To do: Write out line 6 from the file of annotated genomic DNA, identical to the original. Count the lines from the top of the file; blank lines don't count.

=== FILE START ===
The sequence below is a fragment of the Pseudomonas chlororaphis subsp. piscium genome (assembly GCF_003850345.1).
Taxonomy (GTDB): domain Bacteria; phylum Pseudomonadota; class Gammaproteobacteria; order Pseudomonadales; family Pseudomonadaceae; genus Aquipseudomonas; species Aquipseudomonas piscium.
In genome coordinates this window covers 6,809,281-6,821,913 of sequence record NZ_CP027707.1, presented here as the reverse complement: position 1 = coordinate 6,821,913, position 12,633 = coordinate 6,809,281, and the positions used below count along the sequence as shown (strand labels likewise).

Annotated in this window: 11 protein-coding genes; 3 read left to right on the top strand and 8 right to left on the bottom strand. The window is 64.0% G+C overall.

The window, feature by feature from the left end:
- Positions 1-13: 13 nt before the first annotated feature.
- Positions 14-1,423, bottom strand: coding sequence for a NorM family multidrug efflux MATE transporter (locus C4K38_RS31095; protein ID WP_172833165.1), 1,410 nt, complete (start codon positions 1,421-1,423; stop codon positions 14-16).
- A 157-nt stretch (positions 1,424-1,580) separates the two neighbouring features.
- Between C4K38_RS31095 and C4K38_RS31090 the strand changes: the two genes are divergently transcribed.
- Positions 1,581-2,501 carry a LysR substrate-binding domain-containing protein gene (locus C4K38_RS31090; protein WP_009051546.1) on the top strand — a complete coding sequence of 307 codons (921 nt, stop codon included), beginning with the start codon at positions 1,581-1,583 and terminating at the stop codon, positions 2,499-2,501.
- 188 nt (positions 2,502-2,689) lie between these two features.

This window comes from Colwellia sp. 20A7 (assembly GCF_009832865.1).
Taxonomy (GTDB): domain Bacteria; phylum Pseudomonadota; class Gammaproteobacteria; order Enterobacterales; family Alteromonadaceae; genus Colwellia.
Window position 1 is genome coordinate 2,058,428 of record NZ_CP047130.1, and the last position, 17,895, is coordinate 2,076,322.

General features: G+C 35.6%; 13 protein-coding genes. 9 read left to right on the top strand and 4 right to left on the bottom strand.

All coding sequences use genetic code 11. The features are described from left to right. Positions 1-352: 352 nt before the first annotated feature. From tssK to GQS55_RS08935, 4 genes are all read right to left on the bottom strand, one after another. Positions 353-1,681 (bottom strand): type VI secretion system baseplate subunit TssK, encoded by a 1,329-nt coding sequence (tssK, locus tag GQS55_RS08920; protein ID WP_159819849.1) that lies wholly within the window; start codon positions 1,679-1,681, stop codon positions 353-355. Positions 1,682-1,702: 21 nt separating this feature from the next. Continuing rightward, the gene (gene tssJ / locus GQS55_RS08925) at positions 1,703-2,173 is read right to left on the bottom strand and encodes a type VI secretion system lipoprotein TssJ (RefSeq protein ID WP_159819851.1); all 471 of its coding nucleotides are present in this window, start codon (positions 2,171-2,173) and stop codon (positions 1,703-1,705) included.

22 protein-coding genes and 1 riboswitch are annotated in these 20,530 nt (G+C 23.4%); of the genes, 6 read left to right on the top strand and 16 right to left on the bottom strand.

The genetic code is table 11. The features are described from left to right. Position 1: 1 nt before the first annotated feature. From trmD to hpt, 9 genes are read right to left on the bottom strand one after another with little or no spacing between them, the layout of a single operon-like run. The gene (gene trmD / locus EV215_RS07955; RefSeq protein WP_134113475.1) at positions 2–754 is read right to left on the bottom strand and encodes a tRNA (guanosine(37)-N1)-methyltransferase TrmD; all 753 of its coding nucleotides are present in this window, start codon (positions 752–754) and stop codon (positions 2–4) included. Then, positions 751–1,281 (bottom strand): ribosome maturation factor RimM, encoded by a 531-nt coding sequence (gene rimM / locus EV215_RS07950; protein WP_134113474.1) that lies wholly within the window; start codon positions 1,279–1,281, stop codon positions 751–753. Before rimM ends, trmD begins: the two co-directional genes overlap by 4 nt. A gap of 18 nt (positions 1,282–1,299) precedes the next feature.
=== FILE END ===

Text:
- Positions 1-13: 13 nt before the first annotated feature.